Clinical Review

How to prepare your patient for the many nuances of postpartum sexuality

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References

Exploring the role of body image

Paul and coworkers prospectively assessed female sexual function, body image, and pelvic symptoms from the first trimester until 6 months postpartum.11 They utilized the validated questionnaire instruments of the Female Sexual Function Index (FSFI), the Body Exposure during Sexual Activities Questionnaire (BESAQ), the short forms of the Urogenital Distress Inventory (UDI-6), the Incontinence Impact Questionnaire (IIQ-7), and the Fecal Incontinence Quality of Life Scale (FIQOL). They found that sexual activity and sexual function scores were highest before pregnancy, declined between the first and third trimesters, and did not return to pre-pregnancy baselines even by 6 months postpartum.11

Differences in sexual practices contributed to these patterns. Kissing, fondling, and vaginal intercourse remained stable across pregnancy, whereas oral sex, breast stimulation, and masturbation declined in the third trimester.

The decline of these activities during pregnancy and postpartum has been seen in other studies as well.12

Obstacles to sexual activity also changed across pregnancy and the postpartum period. Vaginal pain was more problematic in the third trimester and postpartum, whereas feelings of unattractiveness and issues of body image were present throughout pregnancy and at their worst in the postpartum period. Sexual function scores based on the FSFI declined during pregnancy and did not return to pre-pregnancy or first-trimester levels by 6 months postpartum. Urinary symptoms, as measured by the UDI-6, were associated with lower sexual function scores during the postpartum period. The association between urinary incontinence and sexual dysfunction has been seen in other studies.13,14

The enduring effects of perineal trauma

Childbirth may physically affect a woman’s sexual function through perineal trauma, pudendal neuropathy, and vaginal dryness associated with breastfeeding. There is an obvious connection between perineal laceration and perineal pain and problems with intercourse.5 Overall, dyspareunia is reported by 41% to 67% of women 2 to 3 months after delivery.15 Women who have an episiotomy complain of increased perineal pain and delayed return of sexual activity, compared with women who deliver with an intact perineum.16

Persistent dyspareunia is strongly associated with the severity of perineal trauma and operative vaginal delivery.3,17 Multiple studies have investigated this association and found a positive correlation 3 to 6 months postpartum,6,9,17 but the long-term effects and association remain unclear.18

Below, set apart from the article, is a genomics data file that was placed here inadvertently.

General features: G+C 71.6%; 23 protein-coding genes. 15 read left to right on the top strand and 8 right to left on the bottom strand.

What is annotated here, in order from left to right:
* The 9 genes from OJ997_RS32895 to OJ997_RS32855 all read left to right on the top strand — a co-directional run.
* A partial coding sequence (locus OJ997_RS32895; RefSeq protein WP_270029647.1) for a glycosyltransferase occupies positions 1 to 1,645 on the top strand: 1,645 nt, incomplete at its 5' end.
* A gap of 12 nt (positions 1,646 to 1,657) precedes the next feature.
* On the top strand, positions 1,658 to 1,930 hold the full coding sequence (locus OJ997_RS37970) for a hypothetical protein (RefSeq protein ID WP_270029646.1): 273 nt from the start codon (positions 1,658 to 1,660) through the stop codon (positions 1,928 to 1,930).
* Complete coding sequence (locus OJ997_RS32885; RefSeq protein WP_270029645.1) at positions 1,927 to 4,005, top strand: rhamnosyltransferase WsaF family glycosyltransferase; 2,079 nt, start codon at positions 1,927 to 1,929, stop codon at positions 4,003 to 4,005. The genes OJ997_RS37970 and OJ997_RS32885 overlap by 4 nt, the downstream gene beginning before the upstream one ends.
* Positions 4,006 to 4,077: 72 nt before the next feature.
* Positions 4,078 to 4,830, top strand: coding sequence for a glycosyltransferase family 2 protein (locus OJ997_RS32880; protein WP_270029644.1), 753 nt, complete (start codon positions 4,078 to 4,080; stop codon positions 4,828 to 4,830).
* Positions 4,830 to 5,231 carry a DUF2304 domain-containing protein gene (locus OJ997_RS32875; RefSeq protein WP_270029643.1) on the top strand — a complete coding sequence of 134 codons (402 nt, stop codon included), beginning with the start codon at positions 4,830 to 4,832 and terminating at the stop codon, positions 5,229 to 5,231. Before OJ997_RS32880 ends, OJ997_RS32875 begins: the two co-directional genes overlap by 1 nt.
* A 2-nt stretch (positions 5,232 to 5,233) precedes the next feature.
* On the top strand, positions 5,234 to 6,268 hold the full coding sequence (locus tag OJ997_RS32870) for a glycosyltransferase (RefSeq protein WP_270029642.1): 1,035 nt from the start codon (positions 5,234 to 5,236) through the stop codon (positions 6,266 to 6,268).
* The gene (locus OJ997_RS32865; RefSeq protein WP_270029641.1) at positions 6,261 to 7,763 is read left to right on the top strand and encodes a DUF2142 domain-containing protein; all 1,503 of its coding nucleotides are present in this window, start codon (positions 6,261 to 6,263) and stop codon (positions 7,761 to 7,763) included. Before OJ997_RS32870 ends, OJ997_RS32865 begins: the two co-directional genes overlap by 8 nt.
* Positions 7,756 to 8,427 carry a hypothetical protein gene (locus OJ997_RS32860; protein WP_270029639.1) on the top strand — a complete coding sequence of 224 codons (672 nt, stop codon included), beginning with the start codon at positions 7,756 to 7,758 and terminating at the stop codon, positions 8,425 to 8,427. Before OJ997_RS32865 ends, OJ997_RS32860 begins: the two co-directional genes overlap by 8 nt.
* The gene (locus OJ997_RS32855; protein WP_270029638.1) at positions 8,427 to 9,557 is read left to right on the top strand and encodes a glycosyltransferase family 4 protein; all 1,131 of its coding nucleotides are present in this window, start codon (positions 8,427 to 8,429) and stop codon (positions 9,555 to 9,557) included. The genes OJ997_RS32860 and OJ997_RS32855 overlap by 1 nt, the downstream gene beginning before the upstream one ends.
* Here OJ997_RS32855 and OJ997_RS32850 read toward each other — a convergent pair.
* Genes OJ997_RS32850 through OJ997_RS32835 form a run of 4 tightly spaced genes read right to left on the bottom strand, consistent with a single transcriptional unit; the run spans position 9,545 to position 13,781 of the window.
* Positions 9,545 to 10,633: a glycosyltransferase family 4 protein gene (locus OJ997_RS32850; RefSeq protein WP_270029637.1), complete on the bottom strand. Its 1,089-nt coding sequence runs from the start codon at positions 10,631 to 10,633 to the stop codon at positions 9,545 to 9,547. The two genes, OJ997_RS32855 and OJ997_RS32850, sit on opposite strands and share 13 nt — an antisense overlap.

Findings from research. Rogers and colleagues prospectively studied the effect of perineal trauma on postpartum sexual function in a midwifery population of women who had a low rate of episiotomy and operative vaginal delivery.6 They utilized the Intimate Relationship Scale (IRS), a validated questionnaire to measure postpartum sexual function in couples. Most women in this study had resumed sexual activity by 3 months postpartum and did not have postpartum inactivity or dysfunction, based on their IRS scores. However, women who were identified as having experienced major trauma (second-, third-, or fourth-degree laceration or a repaired first-degree laceration) had significantly less desire to engage in activities such as touching and stroking with their partner.6

Present-day limits on the routine use of episiotomy and operative vaginal delivery have yielded a lower rate of third- and fourth-degree laceration.19 Second-degree lacerations are common and constitute the majority of perineal trauma in births without episiotomy.20 There is evidence that the use of synthetic absorbable suture, such as polyglactin, rather than chromic suture, results in less postpartum perineal pain, as does leaving the well-approximated perineal skin edges unsutured.20

Signorello and coworkers found that second-, third-, and fourth-degree lacerations increased the risk of postpartum dyspareunia; operative vaginal delivery (forceps or vacuum) was also an independent risk factor for dyspareunia.21

The impact of route of delivery

Some researchers have concluded that the route of delivery has an impact on the long-term pelvic floor health of women.18 In 1986, Snooks and colleagues analyzed possible obstetric risk factors for damage to the innervation of the pelvic floor, which can lead to both stress urinary and anorectal incontinence.22 They found that the process of vaginal delivery causes a compression and stretch type of injury to the pudendal nerve, as well as the possibility of severe perineal lacerations. This injury may be less likely to occur when cesarean delivery is performed before labor, avoiding direct perineal trauma and possible pudendal neuropathy.15 Because the pudendal nerve mediates some of the reflex pathways in the female sexual response, it is plausible that damage to it could result in sexual dysfunction.

Women who deliver vaginally have a higher rate of fecal and urinary incontinence than women who deliver by cesarean.16,23 The presence of incontinence, however, does not always have a significant long-term effect on one’s sexual life.6

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